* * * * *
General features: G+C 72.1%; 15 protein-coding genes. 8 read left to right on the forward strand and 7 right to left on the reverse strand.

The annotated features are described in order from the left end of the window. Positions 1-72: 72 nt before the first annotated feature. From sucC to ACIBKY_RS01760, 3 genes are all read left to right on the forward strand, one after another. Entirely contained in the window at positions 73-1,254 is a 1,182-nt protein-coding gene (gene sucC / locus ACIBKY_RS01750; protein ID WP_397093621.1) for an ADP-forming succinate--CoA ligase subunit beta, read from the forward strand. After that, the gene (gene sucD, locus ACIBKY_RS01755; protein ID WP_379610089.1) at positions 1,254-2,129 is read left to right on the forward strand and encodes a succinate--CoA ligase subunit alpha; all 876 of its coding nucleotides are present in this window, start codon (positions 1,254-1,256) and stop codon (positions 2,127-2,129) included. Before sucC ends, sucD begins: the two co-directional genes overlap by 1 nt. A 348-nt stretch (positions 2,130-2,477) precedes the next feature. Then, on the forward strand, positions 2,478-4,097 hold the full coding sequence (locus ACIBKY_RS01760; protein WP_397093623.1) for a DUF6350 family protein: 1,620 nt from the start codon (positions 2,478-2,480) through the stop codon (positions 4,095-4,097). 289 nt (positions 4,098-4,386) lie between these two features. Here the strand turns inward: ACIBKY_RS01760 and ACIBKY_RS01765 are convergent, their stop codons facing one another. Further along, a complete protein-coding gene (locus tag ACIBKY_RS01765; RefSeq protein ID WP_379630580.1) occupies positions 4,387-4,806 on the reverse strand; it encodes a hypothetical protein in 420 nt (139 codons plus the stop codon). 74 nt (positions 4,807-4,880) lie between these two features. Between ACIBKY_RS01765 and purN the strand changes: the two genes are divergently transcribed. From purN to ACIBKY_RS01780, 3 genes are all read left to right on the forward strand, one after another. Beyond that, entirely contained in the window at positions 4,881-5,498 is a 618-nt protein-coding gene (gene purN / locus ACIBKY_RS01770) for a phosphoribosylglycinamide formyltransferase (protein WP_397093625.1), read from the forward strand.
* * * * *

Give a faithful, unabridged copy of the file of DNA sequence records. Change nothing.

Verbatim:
General features: G+C 72.1%; 15 protein-coding genes. 8 read left to right on the forward strand and 7 right to left on the reverse strand.

The annotated features are described in order from the left end of the window. Positions 1-72: 72 nt before the first annotated feature. From sucC to ACIBKY_RS01760, 3 genes are all read left to right on the forward strand, one after another. Entirely contained in the window at positions 73-1,254 is a 1,182-nt protein-coding gene (gene sucC / locus ACIBKY_RS01750; protein ID WP_397093621.1) for an ADP-forming succinate--CoA ligase subunit beta, read from the forward strand. After that, the gene (gene sucD, locus ACIBKY_RS01755; protein ID WP_379610089.1) at positions 1,254-2,129 is read left to right on the forward strand and encodes a succinate--CoA ligase subunit alpha; all 876 of its coding nucleotides are present in this window, start codon (positions 1,254-1,256) and stop codon (positions 2,127-2,129) included. Before sucC ends, sucD begins: the two co-directional genes overlap by 1 nt. A 348-nt stretch (positions 2,130-2,477) precedes the next feature. Then, on the forward strand, positions 2,478-4,097 hold the full coding sequence (locus ACIBKY_RS01760; protein WP_397093623.1) for a DUF6350 family protein: 1,620 nt from the start codon (positions 2,478-2,480) through the stop codon (positions 4,095-4,097). 289 nt (positions 4,098-4,386) lie between these two features. Here the strand turns inward: ACIBKY_RS01760 and ACIBKY_RS01765 are convergent, their stop codons facing one another. Further along, a complete protein-coding gene (locus tag ACIBKY_RS01765; RefSeq protein ID WP_379630580.1) occupies positions 4,387-4,806 on the reverse strand; it encodes a hypothetical protein in 420 nt (139 codons plus the stop codon). 74 nt (positions 4,807-4,880) lie between these two features. Between ACIBKY_RS01765 and purN the strand changes: the two genes are divergently transcribed. From purN to ACIBKY_RS01780, 3 genes are all read left to right on the forward strand, one after another. Beyond that, entirely contained in the window at positions 4,881-5,498 is a 618-nt protein-coding gene (gene purN / locus ACIBKY_RS01770) for a phosphoribosylglycinamide formyltransferase (protein WP_397093625.1), read from the forward strand.